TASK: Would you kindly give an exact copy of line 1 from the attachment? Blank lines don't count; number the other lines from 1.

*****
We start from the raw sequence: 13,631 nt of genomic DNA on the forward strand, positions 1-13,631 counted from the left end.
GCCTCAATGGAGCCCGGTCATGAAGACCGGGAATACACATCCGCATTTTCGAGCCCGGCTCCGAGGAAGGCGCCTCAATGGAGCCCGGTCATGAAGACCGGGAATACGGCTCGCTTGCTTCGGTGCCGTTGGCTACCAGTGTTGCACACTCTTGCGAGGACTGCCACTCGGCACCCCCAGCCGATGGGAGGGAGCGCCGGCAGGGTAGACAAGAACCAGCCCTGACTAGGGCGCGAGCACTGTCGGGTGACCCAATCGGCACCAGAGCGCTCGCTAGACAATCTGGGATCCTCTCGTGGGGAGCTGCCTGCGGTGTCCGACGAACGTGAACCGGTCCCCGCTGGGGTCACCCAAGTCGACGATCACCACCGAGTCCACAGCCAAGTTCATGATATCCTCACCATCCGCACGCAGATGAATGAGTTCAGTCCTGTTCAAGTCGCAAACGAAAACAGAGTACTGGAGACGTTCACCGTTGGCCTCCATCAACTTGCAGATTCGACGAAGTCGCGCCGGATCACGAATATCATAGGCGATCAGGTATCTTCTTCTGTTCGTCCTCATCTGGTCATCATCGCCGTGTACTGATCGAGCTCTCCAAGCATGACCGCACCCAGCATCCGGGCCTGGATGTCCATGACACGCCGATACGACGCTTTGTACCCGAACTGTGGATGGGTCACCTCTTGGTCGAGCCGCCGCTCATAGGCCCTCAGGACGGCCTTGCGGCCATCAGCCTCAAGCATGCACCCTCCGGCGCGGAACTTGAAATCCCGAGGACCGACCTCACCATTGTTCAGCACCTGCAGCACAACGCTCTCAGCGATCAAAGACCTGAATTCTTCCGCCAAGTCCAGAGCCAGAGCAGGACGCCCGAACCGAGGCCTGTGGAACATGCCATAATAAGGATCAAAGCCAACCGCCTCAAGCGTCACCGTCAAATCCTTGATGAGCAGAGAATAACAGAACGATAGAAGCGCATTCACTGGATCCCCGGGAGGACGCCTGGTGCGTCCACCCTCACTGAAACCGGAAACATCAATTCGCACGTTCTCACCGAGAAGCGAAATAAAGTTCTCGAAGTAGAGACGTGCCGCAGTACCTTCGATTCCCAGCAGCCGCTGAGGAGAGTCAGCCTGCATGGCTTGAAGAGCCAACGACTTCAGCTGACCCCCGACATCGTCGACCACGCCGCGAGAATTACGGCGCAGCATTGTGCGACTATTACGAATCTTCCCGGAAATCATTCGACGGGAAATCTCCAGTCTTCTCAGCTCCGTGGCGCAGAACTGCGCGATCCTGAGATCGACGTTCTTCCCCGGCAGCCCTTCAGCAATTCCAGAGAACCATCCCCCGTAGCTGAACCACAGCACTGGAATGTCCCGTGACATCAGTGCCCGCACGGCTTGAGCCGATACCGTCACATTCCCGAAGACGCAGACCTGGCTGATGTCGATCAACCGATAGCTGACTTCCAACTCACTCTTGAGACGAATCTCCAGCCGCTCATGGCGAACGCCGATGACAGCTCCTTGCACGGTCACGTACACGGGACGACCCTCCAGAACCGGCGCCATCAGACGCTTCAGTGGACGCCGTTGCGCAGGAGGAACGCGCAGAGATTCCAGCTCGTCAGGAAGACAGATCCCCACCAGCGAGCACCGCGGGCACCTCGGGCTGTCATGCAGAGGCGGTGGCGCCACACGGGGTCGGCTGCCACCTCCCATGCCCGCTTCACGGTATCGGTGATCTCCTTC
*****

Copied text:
We start from the raw sequence: 13,631 nt of genomic DNA on the forward strand, positions 1-13,631 counted from the left end.